Billed as "the most realistic game ever," Worlds at War was a video game unlike any other—one that promised a virtual reality experience that rivaled operating a giant mecha in combat. People flocked to the game in anticipation.
For some, the game lived up to and far exceeded their expectations—the level of graphics was indeed, "just like being there." The game didn't provide the experience many others had hoped for, though; for a large number of players, the game was "too real to be fun."
For video game design majors Ryan Johnson and Noah Bowden, the game play was incredible. It made them feel like they actually were saving a foreign world from horrific enemies, and they rapidly moved up on the leaderboard of the game's best players.
But then fatal accidents began happening to the gamers at the top of the leaderboard, including many at which men in black were seen. When Ryan sees those same men at his dorm, he realizes there is more going on in the shadows of Worlds at War than he has been led to believe…but can he determine what's going on before a fatal accident happens to him, too?
•"This is the VR I want. It is realistically written in a fictional world. The characters are strong, believable and well done. I would indenture myself for a gaming system like the one in this book. I read it through in one sitting and dreamed about acquiring a set for days afterword."– Amazon Review
•"Chris has always delivered on action and this is no exception. I don't know if anyone else has noticed, but he almost always works in a one-on-one combat scene that always involves some really original moves. He's always looking for new and original ways to kill people, and I appreciate that."– Amazon Review
•"Best premise for a mech book. The stakes are high and so is the bravery and action involved in an extra solar scale. My favorite part of the book is how it starts off with a predictable, but well developed call to action for our hero and best friend. Giant mechs, mega snakes, and the elevation of humanity's technology through alien intervention makes for a blower first book in the series."– Amazon Review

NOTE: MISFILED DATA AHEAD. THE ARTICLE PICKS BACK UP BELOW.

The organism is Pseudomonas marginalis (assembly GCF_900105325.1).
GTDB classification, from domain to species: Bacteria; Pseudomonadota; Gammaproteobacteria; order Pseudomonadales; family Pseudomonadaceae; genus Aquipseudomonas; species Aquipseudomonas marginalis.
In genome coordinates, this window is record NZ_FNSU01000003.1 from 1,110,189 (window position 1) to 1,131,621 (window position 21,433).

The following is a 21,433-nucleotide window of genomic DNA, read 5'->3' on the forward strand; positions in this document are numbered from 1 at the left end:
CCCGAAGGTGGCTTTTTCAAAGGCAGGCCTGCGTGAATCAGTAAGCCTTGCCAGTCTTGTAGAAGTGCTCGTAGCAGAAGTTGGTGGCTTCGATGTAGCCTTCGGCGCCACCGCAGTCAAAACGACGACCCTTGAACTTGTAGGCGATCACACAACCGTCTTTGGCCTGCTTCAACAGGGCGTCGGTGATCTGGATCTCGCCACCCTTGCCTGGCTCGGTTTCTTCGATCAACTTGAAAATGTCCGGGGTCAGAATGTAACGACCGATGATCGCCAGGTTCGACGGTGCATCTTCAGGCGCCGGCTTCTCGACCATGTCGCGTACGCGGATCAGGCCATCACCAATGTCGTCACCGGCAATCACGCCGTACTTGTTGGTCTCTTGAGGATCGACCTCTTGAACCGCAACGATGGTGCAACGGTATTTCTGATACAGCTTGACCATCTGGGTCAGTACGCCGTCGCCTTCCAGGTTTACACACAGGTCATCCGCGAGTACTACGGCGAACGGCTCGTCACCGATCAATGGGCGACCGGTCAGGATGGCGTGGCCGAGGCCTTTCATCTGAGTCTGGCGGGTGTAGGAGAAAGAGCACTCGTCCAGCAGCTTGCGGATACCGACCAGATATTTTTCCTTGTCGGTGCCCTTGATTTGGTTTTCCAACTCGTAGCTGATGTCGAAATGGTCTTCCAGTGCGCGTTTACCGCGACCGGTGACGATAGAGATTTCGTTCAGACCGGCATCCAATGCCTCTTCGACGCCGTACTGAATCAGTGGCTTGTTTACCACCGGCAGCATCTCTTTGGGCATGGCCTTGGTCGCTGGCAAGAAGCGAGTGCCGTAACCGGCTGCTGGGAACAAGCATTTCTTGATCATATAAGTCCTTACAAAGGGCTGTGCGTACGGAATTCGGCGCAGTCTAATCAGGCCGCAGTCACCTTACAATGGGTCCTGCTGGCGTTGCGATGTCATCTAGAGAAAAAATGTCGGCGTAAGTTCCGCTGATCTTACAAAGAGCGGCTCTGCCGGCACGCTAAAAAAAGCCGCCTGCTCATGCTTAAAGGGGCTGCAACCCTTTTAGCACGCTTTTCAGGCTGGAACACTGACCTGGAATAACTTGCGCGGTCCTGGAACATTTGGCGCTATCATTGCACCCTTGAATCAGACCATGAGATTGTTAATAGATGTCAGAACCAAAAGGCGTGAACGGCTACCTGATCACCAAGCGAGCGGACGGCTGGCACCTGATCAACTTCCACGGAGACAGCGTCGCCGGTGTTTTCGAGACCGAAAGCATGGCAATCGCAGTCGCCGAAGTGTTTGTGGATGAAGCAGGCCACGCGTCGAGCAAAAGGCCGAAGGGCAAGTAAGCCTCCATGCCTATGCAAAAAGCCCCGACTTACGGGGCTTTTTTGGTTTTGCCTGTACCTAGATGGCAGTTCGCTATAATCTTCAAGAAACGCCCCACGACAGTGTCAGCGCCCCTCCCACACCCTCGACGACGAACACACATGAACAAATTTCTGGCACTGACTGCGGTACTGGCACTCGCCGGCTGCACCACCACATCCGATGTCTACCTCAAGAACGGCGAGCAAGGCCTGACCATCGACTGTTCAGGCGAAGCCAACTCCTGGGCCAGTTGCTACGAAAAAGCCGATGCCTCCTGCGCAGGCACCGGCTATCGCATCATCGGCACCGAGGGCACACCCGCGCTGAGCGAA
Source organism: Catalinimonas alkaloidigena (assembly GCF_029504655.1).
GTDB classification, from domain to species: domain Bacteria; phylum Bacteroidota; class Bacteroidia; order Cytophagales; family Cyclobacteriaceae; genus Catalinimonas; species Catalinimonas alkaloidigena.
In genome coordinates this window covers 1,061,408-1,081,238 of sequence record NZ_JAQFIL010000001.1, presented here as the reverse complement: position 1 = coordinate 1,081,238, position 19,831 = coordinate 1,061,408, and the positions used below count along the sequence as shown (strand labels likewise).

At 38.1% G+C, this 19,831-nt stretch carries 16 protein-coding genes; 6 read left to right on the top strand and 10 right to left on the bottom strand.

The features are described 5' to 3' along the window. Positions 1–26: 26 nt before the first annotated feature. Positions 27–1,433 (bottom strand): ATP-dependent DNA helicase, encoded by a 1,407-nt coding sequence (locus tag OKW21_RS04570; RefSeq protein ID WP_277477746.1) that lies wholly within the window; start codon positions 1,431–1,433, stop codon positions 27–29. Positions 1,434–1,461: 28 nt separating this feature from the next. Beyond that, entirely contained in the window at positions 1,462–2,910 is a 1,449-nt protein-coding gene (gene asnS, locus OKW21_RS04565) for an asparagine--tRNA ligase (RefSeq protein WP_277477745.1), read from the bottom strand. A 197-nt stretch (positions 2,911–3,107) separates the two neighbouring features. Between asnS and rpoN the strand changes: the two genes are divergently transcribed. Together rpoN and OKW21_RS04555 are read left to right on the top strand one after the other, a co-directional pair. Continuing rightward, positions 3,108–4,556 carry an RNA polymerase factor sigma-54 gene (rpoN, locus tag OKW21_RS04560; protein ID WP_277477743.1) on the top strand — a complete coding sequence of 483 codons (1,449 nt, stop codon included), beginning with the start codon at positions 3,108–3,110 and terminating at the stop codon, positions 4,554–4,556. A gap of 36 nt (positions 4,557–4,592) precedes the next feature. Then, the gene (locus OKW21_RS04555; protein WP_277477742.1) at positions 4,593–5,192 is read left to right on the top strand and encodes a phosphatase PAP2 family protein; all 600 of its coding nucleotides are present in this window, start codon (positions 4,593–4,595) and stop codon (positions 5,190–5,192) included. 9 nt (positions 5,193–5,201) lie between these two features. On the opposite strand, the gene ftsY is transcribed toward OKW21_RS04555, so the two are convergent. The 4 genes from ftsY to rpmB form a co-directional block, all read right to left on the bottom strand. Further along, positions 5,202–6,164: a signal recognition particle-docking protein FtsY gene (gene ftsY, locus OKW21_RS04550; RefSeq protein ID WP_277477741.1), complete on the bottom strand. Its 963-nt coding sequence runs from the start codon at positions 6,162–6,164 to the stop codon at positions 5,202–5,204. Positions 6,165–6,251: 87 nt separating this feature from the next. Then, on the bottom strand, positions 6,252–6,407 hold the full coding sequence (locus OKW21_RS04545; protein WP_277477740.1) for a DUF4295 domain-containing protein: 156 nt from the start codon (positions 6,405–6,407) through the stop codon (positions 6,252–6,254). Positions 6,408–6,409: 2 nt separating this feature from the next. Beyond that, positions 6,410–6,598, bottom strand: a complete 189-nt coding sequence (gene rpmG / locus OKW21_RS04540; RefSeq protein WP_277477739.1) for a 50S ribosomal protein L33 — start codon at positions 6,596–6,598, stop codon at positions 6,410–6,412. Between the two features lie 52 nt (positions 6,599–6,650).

As they neared the crest of a hill, Noah stopped and held up a fist. Ryan stopped and then grabbed the newbie as he was about to go past. "Oops, sorry," John said.
Ryan shook his head. Typical kid—got bored and put it on autopilot, then started doing something else, while only watching the display periodically. It was a good way to run off a cliff or into a giant nest of snakes…like he almost just did.
Noah pulled the drone off his shoulder again. "There's not much juice left in it," he said, "I had hoped it would recharge more by now, but I want to get a last look." The drone flew off.
"Okay," he said after a couple of minutes.
"Wait," Ryan interrupted. "Where's the drone?"
"It ran out of battery. Hopefully, I can find it after the attack." He shrugged inside his cockpit. "Okay. On the other side of this hill, there is a large warehouse that is about 50 feet by 200 feet. We are approaching it from one of the long sides. There are three Advents on each of the long sides and one on each end."
"So there's eight of them?" John asked. "Are you crazy?"
"Yes, there are, and no, I'm not. We can do this. Here's what we're going to do. When I give the word, John, you're going to go to the top of the hill and jump up and down several times until the Advents see you. Once they do, come back here and shoot any that come over the hill. Let us know when they start moving, and we will go around from both sides of the hill and hit them from the flanks. Then, as the other ones come around the building, we'll take them out, too."
"But…but…it sounds like you're using me as bait," John said.
"Would you rather be the one going hand-to-hand with them?" Ryan asked.
"No, I'm good," the newbie replied quickly. "I can be bait."
"Good," Noah replied. "They're a decent way off. Keep moving and don't let them shoot you, and we'll do the rest of the work."
"Easy day," Ryan agreed.
"Everyone ready?" Noah asked.
"Good here," Ryan said.
"I'm ready," John added.
"Me too," Noah said. "Okay, Bait, go do your thing!" He turned and moved off toward the right side of the hillock, and Ryan went to the left.
After a couple seconds, John went up to the top of the hill, and Ryan could see him jumping up and down. He waited a moment, then he did it again.
"They don't see me," John transmitted. "What should I do?"
"Shoot them," Ryan and Noah said in unison.
"Pick the biggest one and shoot it in the head," Noah added.
The newbie fired his railgun, then he yelled, "Shit! They're coming! All six of them!" He came running back down the hill as flashes of laser fire winked over him.
"Six?" Ryan asked. "There were only supposed to be three!"
"Yeah, a bunch more came out before I fired."
And he fired, anyway, Ryan thought with a sigh. Stupid newbs. "Still want to do this, Noah?"
"Might as well. I have a project due soon and can't play much this week anyway if we lose our mechs."
"Me too. Fine. It's stupid, but let's do it anyway. I feel like I ought to yell, 'Leeroy Jenkins,' this is so dumb."
"Exactly," Noah agreed. "On three. One…Two…"
As Noah said, "Three," Ryan was already sprinting around the base of the hill, while arming his .50 cal rifle and minigun. He'd only made it halfway around when he realized there were more than six.
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